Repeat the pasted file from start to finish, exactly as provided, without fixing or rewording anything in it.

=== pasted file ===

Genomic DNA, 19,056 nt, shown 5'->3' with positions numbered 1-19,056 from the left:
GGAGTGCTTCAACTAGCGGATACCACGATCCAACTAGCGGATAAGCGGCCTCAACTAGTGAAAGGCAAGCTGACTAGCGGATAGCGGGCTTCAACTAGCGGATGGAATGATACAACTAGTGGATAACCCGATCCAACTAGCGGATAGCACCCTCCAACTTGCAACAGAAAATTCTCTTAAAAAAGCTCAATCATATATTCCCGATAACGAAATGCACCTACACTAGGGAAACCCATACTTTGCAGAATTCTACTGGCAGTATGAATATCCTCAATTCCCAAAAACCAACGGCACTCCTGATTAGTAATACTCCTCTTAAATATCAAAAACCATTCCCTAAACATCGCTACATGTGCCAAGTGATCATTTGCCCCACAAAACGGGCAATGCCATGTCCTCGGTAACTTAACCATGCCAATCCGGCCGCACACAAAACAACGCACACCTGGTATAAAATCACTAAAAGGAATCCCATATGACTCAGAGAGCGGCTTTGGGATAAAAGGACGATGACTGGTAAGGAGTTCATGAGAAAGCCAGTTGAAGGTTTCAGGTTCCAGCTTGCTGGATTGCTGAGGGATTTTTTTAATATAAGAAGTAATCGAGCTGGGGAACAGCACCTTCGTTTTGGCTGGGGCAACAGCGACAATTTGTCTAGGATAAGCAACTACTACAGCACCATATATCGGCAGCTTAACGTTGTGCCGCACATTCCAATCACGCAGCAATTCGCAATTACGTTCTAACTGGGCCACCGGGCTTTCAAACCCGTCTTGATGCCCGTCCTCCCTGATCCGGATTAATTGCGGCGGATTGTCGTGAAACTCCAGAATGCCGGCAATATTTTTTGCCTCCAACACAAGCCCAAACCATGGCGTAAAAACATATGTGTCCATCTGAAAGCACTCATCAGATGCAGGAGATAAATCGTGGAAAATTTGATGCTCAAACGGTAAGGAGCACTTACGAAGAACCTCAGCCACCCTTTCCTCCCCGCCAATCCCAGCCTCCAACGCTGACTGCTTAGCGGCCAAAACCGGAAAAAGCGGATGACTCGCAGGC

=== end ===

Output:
Genomic DNA, 19,056 nt, shown 5'->3' with positions numbered 1-19,056 from the left:
GGAGTGCTTCAACTAGCGGATACCACGATCCAACTAGCGGATAAGCGGCCTCAACTAGTGAAAGGCAAGCTGACTAGCGGATAGCGGGCTTCAACTAGCGGATGGAATGATACAACTAGTGGATAACCCGATCCAACTAGCGGATAGCACCCTCCAACTTGCAACAGAAAATTCTCTTAAAAAAGCTCAATCATATATTCCCGATAACGAAATGCACCTACACTAGGGAAACCCATACTTTGCAGAATTCTACTGGCAGTATGAATATCCTCAATTCCCAAAAACCAACGGCACTCCTGATTAGTAATACTCCTCTTAAATATCAAAAACCATTCCCTAAACATCGCTACATGTGCCAAGTGATCATTTGCCCCACAAAACGGGCAATGCCATGTCCTCGGTAACTTAACCATGCCAATCCGGCCGCACACAAAACAACGCACACCTGGTATAAAATCACTAAAAGGAATCCCATATGACTCAGAGAGCGGCTTTGGGATAAAAGGACGATGACTGGTAAGGAGTTCATGAGAAAGCCAGTTGAAGGTTTCAGGTTCCAGCTTGCTGGATTGCTGAGGGATTTTTTTAATATAAGAAGTAATCGAGCTGGGGAACAGCACCTTCGTTTTGGCTGGGGCAACAGCGACAATTTGTCTAGGATAAGCAACTACTACAGCACCATATATCGGCAGCTTAACGTTGTGCCGCACATTCCAATCACGCAGCAATTCGCAATTACGTTCTAACTGGGCCACCGGGCTTTCAAACCCGTCTTGATGCCCGTCCTCCCTGATCCGGATTAATTGCGGCGGATTGTCGTGAAACTCCAGAATGCCGGCAATATTTTTTGCCTCCAACACAAGCCCAAACCATGGCGTAAAAACATATGTGTCCATCTGAAAGCACTCATCAGATGCAGGAGATAAATCGTGGAAAATTTGATGCTCAAACGGTAAGGAGCACTTACGAAGAACCTCAGCCACCCTTTCCTCCCCGCCAATCCCAGCCTCCAACGCTGACTGCTTAGCGGCCAAAACCGGAAAAAGCGGATGACTCGCAGGC